Global Warming and Risk Management

November 30, 2007

Stolen from A Blog Around the Clock.


The Kubica Accident at Montreal

July 7, 2007

If you follow F1 then you’ll know about the massive crash suffered by Robert Kubica. There’s an argument for Kubica’s survival being a miracle by the previous Pope because Kubica is Polish. Less faithful persons might put Kubica’s safety down to the advances in Formula One cars over the past decade. Here’s an animation highlighting the parts of the car which may have saved his life.

via Be Lambic or Green.


Two Carnivals

May 27, 2007

Two science-based blog carnivals have gone online recently. At Pharyngula the Creation Museum Carnival has just gone live. I appreciate the freedom of speech issue. If someone wants to spend millions of dollars fighting against science that it their right, but there’s no need to agree with or even respect dishonesty.

More cheerful is the Carnival of Space, hosted by Universe Today, which has a collection of links on Space Science and Astronomy from various weblogs.


The Antikythera Mechanism and the Birth of Science?

April 4, 2007

[Cross-posted to Revise & Dissent]

L'Atmosphere: Météorlogie Populaire

We had a talk recently at Leicester from Mike Edmunds, the professor at Cardiff who’s been leading the research into the Antikythera Mechanism. I plan to write more about that in the future, but one of the many highlights of the talk was that the mechanism has implications for how Greeks thought about Natural Philosophy, the precursor to Science.

The ancient Greek view of the world is strange. Sometimes you can be stunned by the skill of their observations, like when you see the Antikythera Mechanism. Other times their beliefs appear to make no sense at all. For instance the Athenians closed their silver mines in the winter – to allow the silver to grow back. Something that’s puzzled me is how people who were not stupid could think such a thing. Surely someone would have noticed the rock was as it was at the end of last season? One possible answer is that until the invention of devices like the Antikythera Mechanism there was no alternative.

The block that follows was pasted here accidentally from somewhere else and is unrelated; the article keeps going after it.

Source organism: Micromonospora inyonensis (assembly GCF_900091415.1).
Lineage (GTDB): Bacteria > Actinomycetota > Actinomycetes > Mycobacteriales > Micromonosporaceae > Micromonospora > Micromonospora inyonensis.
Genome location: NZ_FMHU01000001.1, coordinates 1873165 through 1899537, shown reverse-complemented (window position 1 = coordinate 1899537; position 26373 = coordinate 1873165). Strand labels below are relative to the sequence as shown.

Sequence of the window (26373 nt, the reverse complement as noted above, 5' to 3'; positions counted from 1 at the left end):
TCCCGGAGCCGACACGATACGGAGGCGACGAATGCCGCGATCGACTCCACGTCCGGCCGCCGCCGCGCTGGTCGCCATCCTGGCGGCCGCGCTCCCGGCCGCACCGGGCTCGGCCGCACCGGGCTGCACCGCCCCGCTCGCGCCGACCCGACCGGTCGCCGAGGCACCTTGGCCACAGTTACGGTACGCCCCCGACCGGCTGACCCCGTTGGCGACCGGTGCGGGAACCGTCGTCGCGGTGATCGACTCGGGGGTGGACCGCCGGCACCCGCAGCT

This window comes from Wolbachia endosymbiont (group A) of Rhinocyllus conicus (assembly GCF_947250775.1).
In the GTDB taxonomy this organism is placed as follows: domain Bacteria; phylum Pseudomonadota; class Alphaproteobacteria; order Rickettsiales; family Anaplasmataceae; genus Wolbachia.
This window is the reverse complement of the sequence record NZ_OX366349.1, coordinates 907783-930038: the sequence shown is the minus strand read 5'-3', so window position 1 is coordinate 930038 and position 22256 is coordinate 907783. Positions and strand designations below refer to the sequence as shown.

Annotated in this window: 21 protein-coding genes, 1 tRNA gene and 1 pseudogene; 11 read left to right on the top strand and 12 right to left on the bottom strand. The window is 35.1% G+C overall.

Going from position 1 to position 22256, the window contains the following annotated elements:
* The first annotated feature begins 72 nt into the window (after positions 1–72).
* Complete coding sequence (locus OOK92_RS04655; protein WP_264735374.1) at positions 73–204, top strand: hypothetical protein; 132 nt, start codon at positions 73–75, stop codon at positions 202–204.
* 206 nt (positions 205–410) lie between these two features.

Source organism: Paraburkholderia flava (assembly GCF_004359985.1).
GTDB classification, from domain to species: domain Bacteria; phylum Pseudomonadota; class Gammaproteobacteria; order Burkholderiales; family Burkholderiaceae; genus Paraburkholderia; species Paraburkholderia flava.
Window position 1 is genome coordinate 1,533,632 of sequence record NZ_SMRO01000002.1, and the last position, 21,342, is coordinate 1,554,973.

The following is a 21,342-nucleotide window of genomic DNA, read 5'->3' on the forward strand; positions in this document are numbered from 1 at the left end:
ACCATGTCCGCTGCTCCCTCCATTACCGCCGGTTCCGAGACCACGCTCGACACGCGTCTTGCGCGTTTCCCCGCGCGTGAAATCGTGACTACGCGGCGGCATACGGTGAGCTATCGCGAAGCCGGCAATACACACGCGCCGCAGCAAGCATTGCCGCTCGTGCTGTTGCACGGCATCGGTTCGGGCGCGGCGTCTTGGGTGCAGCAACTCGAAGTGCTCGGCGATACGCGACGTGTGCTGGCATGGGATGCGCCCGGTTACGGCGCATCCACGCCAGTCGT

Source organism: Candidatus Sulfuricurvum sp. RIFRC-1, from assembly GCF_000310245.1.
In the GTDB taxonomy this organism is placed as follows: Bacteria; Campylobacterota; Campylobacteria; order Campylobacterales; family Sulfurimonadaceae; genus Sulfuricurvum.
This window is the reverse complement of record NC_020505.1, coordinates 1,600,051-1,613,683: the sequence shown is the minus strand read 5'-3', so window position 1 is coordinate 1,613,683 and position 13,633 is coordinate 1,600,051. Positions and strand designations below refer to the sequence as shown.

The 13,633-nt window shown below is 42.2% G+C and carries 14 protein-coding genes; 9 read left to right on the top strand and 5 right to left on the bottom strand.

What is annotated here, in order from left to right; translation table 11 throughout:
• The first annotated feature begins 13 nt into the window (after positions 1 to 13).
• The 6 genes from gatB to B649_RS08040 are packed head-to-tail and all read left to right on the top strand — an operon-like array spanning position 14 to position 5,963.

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Mathematical Thinking in Physics

March 22, 2007

LogoVery nice set of articles and essays from the NASA Glenn Learning Technologies Project.


13 things that don’t make sense

March 3, 2007

According to New Scientist, here are 13 things that don’t make sense. How many can you explain?

  1. The placebo effect
  2. The horizon problem
  3. Ultra-energetic cosmic rays
  4. Belfast homeopathy results
  5. Dark matter
  6. Viking’s methane
  7. Tetraneutrons
  8. The Pioneer anomaly
  9. Dark energy
  10. The Kuiper cliff
  11. The Wow signal
  12. Not-so-constant constants
  13. Cold fusion

Ithaca Found?

January 10, 2007

[Cross-posted to Revise & Dissent]

Borehole drilling
Drilling for Ithaca. © Robert Bittlestone.

Some tremendously exciting news was announced yesterday. Ithaca, the home of Odysseus from Homer’s Odyssey, may have been located. The reason why I’m finding it so exciting isn’t so much that from what they’ve found, but from the way that different strands of evidence are coming together to confirm the idea.

Locating Ithaca has long been a puzzle, complicated by the fact that Homer may have been making some of the description up for dramatic effect. For instance he refers to wealthy Corinth, which was nowhere special at the time of Trojan Wars and didn’t become a major power till much later. So there was the possibility that something similar was true of Ithaca.

Ithaca was described in the Odyssey:

I am Odysseus, Laertes’ son, world-famed
For stratagems: my name has reached the heavens.
Bright Ithaca is my home: it has a mountain,
Leaf-quivering Neriton, far visible.
Around are many islands, close to each other,
Doulichion and Same and wooded Zacynthos.
Ithaca itself lies low, furthest to sea
Towards dusk; the rest, apart, face dawn and sun.

Odyssey 9, 19-26 (trans. James Diggle)

The island known in modern times as Ithaki is currently thought to be Ithaca, but there are problems. Ithaki is hilly, among other islands and slopes to the east. Paliki would be a much better fit for the description, but there’s a problem there too. Paliki isn’t an island, it’s a peninsula on Kephalonia. Robert Bittlestone has looked at the isthmus connecting Paliki to the rest of the island and he’s come up with a solution. He thinks the isthmus is infill of a marine channel and that, in ancient times, Paliki was an island. However the isthmus is up to 180 metres above sea-level. Is this reasonable?
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